Off-space No 27: New Theater, Berlin

Karen Archey on the artist-run Kreuzberg theatre, from the April 2015 issue

By Karen Archey

Set of The End of Love, August 2014, backdrop by Skye Chamberlain, props by Georgia Gray and Sarah MacKillop. Courtesy New Theater

Berlin’s Kreuzberg is similar to New York’s Lower East Side or London’s Hackney in that they all house avant-gardes of the recent past. These locales once provided a low-cost alternative to the Mittes, Chelseas and Mayfairs of the West, but have now become subsumed by gentrification and overcrowded, as trailblazers venture elsewhere.

Calla Henkel and Max Pitegoff started the Kreuzberg outpost New Theater in August 2013, after a successful stint as bar owners in the adjacent neighbourhood Neukölln. Unlike Times, their previous bar effort owned with artist Lindsay Lawson, New Theater is a proper theatre that stages infrequent, intimately scaled but wildly inventive amateur plays. These plays feature a rotating cast of friends filling several roles, from acting and set and prop design to scriptwriting. The resulting plays, which often centre on a social space such as a restaurant or bar, are as goofy and endearing as they are incisive, and sometimes feel like a very sophisticated artworld version of dress-up. Apartment (2014), for example, found a gaggle of artists living in postapocalyptic New York running a ramen noodle shop, with a wardrobe by up-and-coming designer Nhu Duong. Hotel Moon, New Theater’s first musical, opens next, featuring a libretto written by Henkel, Pitegoff and writer Pablo Larios, with music direction by crooner Dan Bodan and Trevor Lee Larson. Like so many New Theater plays, the cast for Hotel Moon could double as an emerging-talent search, and includes artists such as Amelie von Wulffen, Grayson Revoir and Simon Denny.

Opening in a central area like Kreuzberg was tactical on Henkel and Pitegoff’s part, as they knew their ragtag theatre was out-of-the-box and not sure to bring in a crowd. Two years later, New Theater has become so successful – drawing in visitors ranging from greasy-haired Neukölln artists to artworld notables such as Josephine Pryde or new Stedelijk Museum chief curator Bart van der Heide – that the shows either immediately sell out or are completely packed. They’ll close in June of this year, citing a strained relationship with their landlord, who was initially reluctant to give them a two-year lease in such a rapidly gentrifying neighbourhood. Henkel and Pitegoff are also artists, primarily photographers, in their mid-twenties, whose likely-not-incredible income funds New Theater. Because it’s not a nonprofit and receives no state funding, New Theater is totally autonomous and quickmoving – but the payoff is destitution. Henkel and Pitegoff clearly pour every ounce of their energy and resources into this project, while maintaining separate artistic practices. When I asked how New Theater and their artistic practice is connected in a recent phone interview, Henkel said, “We’re interested in working with other people in our artistic practices, and photographing performance, so there are threads of similarity.”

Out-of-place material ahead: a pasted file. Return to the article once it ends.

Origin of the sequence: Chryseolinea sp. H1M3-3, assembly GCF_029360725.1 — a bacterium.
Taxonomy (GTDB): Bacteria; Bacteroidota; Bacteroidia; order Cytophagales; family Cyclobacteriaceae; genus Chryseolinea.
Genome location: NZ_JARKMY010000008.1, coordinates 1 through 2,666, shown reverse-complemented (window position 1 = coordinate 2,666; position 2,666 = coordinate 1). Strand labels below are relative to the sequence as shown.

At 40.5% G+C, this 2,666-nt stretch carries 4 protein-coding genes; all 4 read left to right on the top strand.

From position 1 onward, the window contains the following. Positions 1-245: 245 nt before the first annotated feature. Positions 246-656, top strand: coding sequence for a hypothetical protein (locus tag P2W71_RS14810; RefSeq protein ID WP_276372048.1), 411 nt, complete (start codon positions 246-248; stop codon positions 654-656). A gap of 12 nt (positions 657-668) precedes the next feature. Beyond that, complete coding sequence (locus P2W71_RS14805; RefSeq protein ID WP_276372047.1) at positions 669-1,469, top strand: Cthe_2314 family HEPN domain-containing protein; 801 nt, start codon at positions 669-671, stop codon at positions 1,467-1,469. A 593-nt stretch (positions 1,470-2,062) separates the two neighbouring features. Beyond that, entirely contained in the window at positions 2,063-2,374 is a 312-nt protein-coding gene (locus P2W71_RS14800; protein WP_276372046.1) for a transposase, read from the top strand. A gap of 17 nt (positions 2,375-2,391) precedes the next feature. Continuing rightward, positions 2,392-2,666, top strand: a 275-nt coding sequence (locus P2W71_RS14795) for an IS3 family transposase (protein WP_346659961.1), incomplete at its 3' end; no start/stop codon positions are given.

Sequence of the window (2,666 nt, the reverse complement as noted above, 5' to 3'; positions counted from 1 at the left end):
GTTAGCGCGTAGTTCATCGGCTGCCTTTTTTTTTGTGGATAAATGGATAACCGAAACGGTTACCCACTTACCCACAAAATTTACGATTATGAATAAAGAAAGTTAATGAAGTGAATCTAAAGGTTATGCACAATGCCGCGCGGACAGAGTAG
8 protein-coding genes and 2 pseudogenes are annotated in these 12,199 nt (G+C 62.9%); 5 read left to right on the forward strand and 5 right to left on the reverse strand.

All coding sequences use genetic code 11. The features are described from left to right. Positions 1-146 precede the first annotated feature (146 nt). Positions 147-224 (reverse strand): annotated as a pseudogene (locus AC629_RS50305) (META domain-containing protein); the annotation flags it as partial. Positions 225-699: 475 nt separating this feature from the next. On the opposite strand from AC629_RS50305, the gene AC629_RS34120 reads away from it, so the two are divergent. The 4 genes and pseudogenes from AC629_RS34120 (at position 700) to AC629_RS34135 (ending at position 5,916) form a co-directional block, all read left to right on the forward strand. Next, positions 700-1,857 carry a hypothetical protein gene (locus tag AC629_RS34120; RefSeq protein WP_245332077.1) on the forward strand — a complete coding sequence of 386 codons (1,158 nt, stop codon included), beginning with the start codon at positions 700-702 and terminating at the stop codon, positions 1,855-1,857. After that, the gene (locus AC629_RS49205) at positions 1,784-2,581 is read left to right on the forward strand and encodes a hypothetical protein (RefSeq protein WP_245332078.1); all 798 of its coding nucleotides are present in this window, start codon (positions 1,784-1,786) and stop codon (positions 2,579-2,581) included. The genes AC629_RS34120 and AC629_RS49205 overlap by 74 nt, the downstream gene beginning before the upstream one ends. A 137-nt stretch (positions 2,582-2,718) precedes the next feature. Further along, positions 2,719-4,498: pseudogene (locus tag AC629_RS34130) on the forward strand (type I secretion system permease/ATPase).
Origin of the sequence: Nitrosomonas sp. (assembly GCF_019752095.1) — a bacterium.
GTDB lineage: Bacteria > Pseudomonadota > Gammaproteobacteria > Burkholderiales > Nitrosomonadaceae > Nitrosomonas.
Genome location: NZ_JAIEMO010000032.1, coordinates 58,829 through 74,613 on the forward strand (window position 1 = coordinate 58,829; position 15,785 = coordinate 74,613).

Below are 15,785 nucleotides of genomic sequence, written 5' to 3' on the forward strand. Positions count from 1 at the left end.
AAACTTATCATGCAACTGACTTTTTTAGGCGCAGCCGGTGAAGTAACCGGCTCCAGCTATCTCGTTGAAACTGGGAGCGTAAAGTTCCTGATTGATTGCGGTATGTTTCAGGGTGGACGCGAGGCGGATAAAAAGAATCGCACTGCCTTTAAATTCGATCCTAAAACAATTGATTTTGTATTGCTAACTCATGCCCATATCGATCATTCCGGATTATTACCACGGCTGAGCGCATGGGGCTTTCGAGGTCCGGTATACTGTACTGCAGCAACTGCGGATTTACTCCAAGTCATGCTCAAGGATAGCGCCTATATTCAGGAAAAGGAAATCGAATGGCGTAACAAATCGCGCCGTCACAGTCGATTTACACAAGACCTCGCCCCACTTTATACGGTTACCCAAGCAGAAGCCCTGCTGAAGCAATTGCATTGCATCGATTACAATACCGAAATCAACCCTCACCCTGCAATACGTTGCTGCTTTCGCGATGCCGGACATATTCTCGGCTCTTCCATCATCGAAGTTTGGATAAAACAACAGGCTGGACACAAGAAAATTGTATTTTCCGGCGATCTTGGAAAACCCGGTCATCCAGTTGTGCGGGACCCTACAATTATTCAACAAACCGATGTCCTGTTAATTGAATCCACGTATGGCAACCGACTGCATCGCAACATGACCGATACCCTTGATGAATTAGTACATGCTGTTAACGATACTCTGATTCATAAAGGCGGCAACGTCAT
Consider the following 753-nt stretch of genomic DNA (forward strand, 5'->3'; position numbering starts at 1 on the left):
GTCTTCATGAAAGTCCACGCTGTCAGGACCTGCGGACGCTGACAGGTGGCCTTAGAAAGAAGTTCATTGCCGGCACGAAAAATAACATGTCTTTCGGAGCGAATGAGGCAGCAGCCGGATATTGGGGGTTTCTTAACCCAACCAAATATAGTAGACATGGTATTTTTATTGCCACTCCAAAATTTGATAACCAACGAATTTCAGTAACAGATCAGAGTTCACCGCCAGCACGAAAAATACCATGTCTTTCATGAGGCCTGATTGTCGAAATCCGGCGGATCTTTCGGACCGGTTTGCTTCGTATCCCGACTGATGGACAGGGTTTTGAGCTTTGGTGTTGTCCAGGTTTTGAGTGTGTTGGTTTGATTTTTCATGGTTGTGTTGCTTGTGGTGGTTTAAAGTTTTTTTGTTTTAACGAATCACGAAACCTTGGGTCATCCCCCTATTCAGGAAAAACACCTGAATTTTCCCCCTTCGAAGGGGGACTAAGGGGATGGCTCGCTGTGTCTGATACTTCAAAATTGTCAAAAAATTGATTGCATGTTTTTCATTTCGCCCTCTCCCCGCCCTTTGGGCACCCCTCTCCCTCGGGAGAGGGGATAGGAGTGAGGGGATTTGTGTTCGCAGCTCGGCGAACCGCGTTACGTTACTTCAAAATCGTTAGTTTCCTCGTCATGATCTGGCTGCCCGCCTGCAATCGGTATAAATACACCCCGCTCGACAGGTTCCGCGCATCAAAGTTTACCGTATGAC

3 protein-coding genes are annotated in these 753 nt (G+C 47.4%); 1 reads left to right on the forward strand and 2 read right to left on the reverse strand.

Thinking about collaboration, documentation and audience is what initially brought Henkel and Pitegoff to the structure of theatre. “We’ve always been involved with performance, and questioning how to use the space of an institution. In these types of spaces you really have to beg for audience. The audience has to be converted by the performance itself to really watch,” say Henkel and Pitegoff, oftentimes respectfully finishing each other’s sentences. (Audience conversion is an unfortunate truth. The attention span of most people, myself at times included, for performance and video in museums and galleries is no more than one minute.) Henkel and Pitegoff continue, “We were also thinking about what it means to work with so many people, and so the structure and hierarchy of theatre made a lot of sense for us.”

And they do work with so many people, many of them friends and their lovers, former lovers that have become friends and the whole range of permutations of acquaintanceship that makes up a social circle. In fact, I was at a dinner party in Kreuzberg last summer and spoke most of the night to a man I thought I had surely befriended in New York, but whose name escaped me. It turns out I had never met him, just started talking to him, having seen him a few weeks earlier acting as the narrator of a New Theater performance. Oops.

This intimately scaled level of celebrity is an uncanny thing. I remember now looking at him and others I vaguely recognised from around Berlin, wondering – worrying – if they’d remember their lines. “I think it’s a weird space where you’re allowed to stare at your friends or people you know onstage,” says Henkel. “There’s a type of embarrassment you have I think that’s a really helpful emotion. This fear that you have, it’s a really deep love when you see someone onstage and feel afraid for them and it makes you connect in this bizarre, fucked-up way. I think this generosity happens more in this space where people don’t really know what they’re doing.”

After New Theater closes in June, Henkel and Pitegoff have no immediate plans to reopen – at least not in Kreuzberg. So catch them while you can. 

This article was first published in the April 2015 issue.